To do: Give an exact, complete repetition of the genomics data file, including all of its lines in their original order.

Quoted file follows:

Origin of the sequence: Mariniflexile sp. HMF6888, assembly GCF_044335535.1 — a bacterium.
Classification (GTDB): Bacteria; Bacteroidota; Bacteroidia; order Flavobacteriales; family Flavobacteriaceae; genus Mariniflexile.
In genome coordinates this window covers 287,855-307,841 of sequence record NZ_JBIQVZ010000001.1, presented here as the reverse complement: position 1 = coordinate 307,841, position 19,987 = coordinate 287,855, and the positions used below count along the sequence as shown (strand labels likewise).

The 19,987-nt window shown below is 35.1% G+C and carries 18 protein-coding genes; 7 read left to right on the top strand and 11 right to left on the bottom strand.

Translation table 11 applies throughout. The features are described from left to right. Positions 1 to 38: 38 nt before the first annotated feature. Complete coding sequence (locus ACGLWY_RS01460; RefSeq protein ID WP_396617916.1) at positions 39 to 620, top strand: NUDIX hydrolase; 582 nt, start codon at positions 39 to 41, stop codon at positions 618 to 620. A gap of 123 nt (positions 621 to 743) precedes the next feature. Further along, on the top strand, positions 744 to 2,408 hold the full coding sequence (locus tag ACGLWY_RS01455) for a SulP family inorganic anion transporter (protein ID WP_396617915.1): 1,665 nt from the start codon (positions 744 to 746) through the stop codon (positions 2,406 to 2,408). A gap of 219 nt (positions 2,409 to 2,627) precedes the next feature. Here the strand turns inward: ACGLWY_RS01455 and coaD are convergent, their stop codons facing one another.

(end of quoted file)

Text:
Origin of the sequence: Mariniflexile sp. HMF6888, assembly GCF_044335535.1 — a bacterium.
Classification (GTDB): Bacteria; Bacteroidota; Bacteroidia; order Flavobacteriales; family Flavobacteriaceae; genus Mariniflexile.
In genome coordinates this window covers 287,855-307,841 of sequence record NZ_JBIQVZ010000001.1, presented here as the reverse complement: position 1 = coordinate 307,841, position 19,987 = coordinate 287,855, and the positions used below count along the sequence as shown (strand labels likewise).

The 19,987-nt window shown below is 35.1% G+C and carries 18 protein-coding genes; 7 read left to right on the top strand and 11 right to left on the bottom strand.

Translation table 11 applies throughout. The features are described from left to right. Positions 1 to 38: 38 nt before the first annotated feature. Complete coding sequence (locus ACGLWY_RS01460; RefSeq protein ID WP_396617916.1) at positions 39 to 620, top strand: NUDIX hydrolase; 582 nt, start codon at positions 39 to 41, stop codon at positions 618 to 620. A gap of 123 nt (positions 621 to 743) precedes the next feature. Further along, on the top strand, positions 744 to 2,408 hold the full coding sequence (locus tag ACGLWY_RS01455) for a SulP family inorganic anion transporter (protein ID WP_396617915.1): 1,665 nt from the start codon (positions 744 to 746) through the stop codon (positions 2,406 to 2,408). A gap of 219 nt (positions 2,409 to 2,627) precedes the next feature. Here the strand turns inward: ACGLWY_RS01455 and coaD are convergent, their stop codons facing one another.